The recurrence score presented at the San Antonio Breast Cancer Symposium by Paik and colleagues [1] and by Esteva and colleagues [2] was derived from a 21-gene RT-PCR assay containing 16 cancer-related genes and five reference genes. Three studies, including a total of 447 patients, were used to select the 21 genes from a panel of 250 candidate genes with known prognostic value [1, 10, 11]. The 16 cancer-related genes were divided into seven clusters. Higher expression of HER2 (HER2, GRB7), of proliferation markers (Ki-67, STK15, survivin, cyclin B1, MYBL2), of invasion markers (stromolysin 3, cathepsin L2) and of the macrophage marker CD68 was associated with shorter relapse-free survival. Higher expression of estrogen-associated genes (ER, progesterone receptor, Bcl2, SCUBE2), GSTM1 and BAG1 were associated with longer relapse-free survival.

An algorithm was developed to quantify the recurrence score. Most accent was given to the proliferation-related genes (+1.04), to the HER2 genes (+0.47), and to the estrogen-associated genes (-0.34). The maximum achievable recurrence score was 100. A recurrence score less than 18 was considered low risk of recurrence, a score greater than or equal to 31 was considered high risk of recurrence, and the remaining scores were considered intermediate risk of recurrence.

Paik and colleagues presented a validation study of the 21-gene RT-PCR recurrence score that evaluated 668 of the 2617 patients enrolled in the tamoxifen arm of the NSABP B-14 trial. This arm of the trial randomized postmenopausal patients with ER-positive ANN breast cancer to placebo or to tamoxifen. The distribution of the various risk categories was 51% low risk, 22% intermediate risk, and 27% high risk. The overall 10-year distant relapse-free survival (DRFS) rate was 85%. For patients with a low recurrence score, the 10-year DRFS rate was 93.2%; for patients with an intermediate recurrence score, the DRFS rate was 85.7%; and for patients with a high recurrence score, the DRFS rate was 69.5%.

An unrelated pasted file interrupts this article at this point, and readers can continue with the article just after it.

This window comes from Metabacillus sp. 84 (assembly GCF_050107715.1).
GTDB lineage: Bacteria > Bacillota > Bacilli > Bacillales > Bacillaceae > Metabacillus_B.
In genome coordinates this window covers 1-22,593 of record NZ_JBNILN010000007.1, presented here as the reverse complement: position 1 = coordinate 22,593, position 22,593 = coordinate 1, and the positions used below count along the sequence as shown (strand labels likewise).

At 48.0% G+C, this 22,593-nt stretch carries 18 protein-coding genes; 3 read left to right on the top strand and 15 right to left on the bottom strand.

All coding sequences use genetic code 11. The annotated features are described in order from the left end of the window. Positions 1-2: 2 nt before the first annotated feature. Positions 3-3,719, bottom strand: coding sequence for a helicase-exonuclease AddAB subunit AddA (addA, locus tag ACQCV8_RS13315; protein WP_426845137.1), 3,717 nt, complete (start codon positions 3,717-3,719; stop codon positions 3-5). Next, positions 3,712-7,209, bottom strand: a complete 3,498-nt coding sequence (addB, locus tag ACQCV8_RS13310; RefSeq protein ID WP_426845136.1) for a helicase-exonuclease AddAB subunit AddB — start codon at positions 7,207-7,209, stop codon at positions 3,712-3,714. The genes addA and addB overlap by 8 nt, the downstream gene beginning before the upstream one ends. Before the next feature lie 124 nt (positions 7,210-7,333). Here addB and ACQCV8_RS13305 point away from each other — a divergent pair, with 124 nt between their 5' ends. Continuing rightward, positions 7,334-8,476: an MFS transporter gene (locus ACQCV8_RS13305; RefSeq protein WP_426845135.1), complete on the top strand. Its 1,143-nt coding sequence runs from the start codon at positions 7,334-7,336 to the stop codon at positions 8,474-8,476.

These data confirm that this multigene RT-PCR-derived recurrence score could predict relapse-free survival fairly accurately in ANN breast cancer patients treated with tamoxifen (P < 0.00001). Multivariate analysis showed that it did so independently of age and tumor size. As this recurrence score is a continuous variable, a prediction for recurrence, with a 95% confidence interval, can be made for each individual patient.

Somewhat to the contrary, Esteva and colleagues were unable to confirm these results in a group of patients who did not receive any form of adjuvant therapy. They intended to validate the recurrence score in a selection of patients taken from a cohort of 4428 patients with ANN breast cancer who received primary surgical therapy, and radiotherapy if indicated, at the Texas MD Anderson Cancer Center between 1978 and 1995. Identified were 220 patients who received no adjuvant systemic therapy and whose tumor blocks were available and contained at least 5% invasive cancer. Tumor blocks from 149 patients were evaluable. Sixty-nine percent of these patients were ER-positive. Thirty-two percent of patients fell into the low-risk group, 14% in the intermediate-risk group, and 54% in the high-risk group. For patients with a low recurrence score, the 10-year DRFS rate was 82%; for patients with an intermediate recurrence score, the DRFS rate was 62%; and for patients with a high recurrence score, the DRFS rate was 78%. No significant correlation between the 21-gene RT-PCR recurrence score and DRFS was found.